No, rather the organizers would have to target the national entities themselves. The issue is that the funding of each nation varies, and drastically so. A fine that seems like a slap on the wrist for some, could be devastating to others. You also can’t play favourites if you are the Tokyo 2020 Organizers, and ultimately have to hand out fines on a level playing field.
Stripping the athletes of medals or records
The assumption that an athlete would be willing to risk his or her opportunity for stardom before an event seems minimal. No, what is far more likely is that those athletes who have already competed, perhaps even won, are willing to break protocol to celebrate. I have a feeling that those who decide to do so after a medal winning performance would likely be sent back to their home nation immediately, rather than stripped of any hardware. Regardless, the general threat of possibly taking away a medal should remain, simply to dissuade those from doing so.
Perhaps not in an overtly harsh way, but making an example of athletes that decide to risk others by making a spectacle of their infraction could also be effective. The international media would likely condemn and make a huge deal of it anyways, but the Tokyo 2020 Organizers exacerbating this could also work as well. Perhaps photos saying something along the line of, “don’t do this”, accompanied with a picture could be used to some effect. Nothing personal, and very general. Perhaps this is seen as juvenile, but could work to some degree.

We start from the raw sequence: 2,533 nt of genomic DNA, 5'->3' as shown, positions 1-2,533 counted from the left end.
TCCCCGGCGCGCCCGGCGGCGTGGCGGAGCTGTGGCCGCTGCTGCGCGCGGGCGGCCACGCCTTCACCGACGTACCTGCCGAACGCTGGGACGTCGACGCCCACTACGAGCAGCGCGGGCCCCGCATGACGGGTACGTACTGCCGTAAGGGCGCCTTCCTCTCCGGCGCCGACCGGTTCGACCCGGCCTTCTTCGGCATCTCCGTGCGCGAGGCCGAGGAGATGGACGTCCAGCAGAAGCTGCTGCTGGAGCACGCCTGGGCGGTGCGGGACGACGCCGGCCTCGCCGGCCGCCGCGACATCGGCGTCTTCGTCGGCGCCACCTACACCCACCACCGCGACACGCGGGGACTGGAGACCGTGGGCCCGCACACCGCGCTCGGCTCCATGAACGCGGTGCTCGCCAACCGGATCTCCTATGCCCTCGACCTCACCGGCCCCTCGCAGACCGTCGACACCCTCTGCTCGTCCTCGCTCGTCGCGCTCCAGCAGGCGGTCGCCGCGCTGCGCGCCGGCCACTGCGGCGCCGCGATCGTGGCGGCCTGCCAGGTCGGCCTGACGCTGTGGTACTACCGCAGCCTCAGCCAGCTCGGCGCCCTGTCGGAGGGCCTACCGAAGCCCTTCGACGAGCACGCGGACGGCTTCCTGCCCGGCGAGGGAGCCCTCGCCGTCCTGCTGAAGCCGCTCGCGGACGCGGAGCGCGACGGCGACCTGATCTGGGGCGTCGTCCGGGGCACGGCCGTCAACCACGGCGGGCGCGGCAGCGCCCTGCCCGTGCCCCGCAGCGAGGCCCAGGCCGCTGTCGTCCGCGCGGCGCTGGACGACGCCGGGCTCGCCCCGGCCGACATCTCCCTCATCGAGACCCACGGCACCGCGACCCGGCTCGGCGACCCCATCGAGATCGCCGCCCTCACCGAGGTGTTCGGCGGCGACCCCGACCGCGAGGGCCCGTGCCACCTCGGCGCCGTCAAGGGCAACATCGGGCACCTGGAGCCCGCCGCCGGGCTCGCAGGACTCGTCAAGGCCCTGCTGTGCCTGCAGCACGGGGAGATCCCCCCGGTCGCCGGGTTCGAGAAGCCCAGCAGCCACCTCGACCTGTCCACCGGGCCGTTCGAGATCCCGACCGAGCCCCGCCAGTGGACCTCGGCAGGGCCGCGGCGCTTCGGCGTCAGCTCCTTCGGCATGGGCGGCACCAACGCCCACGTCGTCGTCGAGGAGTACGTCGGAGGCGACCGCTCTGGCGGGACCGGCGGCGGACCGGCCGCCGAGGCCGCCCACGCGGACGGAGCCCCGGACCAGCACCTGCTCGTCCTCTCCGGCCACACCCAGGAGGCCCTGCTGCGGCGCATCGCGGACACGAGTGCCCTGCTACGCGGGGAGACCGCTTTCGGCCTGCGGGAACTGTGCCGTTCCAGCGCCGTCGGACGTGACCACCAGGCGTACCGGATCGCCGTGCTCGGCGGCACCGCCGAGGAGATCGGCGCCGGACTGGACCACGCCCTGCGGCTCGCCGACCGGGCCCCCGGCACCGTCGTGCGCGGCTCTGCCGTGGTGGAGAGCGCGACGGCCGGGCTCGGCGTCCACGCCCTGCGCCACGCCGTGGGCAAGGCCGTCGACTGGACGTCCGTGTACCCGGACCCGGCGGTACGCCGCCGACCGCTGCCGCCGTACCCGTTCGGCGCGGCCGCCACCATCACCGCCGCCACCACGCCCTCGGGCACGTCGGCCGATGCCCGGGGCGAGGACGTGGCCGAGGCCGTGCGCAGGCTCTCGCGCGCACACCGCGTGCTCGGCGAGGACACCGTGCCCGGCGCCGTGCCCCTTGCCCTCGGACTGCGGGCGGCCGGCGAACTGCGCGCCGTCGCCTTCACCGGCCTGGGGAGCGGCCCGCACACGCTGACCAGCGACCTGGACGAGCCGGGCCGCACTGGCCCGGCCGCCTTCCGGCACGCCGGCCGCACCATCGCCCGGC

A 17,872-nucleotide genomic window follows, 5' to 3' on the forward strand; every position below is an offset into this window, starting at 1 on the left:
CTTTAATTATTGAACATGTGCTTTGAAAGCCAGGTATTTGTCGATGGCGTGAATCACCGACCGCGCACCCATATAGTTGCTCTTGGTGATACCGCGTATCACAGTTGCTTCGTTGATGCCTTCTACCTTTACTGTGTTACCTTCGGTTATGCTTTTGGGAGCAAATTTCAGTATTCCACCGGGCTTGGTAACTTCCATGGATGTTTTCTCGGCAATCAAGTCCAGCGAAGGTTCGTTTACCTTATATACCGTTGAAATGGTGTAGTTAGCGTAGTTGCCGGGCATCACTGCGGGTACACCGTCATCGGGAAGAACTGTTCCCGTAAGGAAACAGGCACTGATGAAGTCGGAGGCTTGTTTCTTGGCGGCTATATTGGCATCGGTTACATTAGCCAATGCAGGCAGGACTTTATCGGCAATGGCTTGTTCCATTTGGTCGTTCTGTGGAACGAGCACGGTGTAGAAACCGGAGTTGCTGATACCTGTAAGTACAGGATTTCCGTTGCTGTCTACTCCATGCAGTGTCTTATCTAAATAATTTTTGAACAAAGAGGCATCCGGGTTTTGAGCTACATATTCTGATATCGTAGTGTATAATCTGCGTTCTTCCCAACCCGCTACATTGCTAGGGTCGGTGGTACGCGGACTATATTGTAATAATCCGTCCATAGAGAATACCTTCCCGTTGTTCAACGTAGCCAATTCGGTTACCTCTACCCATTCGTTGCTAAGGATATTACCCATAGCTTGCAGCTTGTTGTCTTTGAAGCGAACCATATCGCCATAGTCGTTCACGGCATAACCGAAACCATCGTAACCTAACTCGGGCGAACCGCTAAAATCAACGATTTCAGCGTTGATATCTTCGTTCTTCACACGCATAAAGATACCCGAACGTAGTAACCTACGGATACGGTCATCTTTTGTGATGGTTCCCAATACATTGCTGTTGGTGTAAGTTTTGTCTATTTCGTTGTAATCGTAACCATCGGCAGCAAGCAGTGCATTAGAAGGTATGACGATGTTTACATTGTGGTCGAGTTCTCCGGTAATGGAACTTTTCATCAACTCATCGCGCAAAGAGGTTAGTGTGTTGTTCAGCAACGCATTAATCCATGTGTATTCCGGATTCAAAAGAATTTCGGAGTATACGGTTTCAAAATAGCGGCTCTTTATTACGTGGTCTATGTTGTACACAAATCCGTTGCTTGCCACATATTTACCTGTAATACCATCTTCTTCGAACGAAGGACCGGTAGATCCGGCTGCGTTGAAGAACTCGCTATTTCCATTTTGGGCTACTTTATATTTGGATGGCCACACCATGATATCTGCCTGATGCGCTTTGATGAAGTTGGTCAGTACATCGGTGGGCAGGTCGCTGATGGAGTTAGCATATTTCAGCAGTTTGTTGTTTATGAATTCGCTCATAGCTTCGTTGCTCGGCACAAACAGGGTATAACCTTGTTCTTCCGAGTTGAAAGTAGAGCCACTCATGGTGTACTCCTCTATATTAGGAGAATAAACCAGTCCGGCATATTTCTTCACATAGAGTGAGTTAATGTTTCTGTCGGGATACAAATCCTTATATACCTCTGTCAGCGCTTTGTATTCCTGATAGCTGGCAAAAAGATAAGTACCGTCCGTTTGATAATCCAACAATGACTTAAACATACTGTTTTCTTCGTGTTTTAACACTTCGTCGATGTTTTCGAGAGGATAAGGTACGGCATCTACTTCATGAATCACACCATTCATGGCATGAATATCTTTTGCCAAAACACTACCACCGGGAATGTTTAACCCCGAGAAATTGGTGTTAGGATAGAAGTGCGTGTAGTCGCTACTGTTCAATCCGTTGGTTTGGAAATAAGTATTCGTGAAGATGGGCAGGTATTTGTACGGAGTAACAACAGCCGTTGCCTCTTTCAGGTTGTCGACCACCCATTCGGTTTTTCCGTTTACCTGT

Is this ultimately fair?
While these punishments are at the disposal of those in charge, there needs to be some perspective from the athletes side as well. It has to be asked. Is this fair for the athletes? If sprung upon the athletes in a surprising fashion, it simply can’t be considered ethical. What the organizers will have to do is certainly state the conditions, and the subsequent punishments publicly as soon as possible. While over 50% of qualifying athletes have already been finalized, organizers need to inform participants months beforehand so they can agree to these terms. Only once these conditional punishments are made public knowledge and agreed upon, can we say this is truly fair to the competing athletes.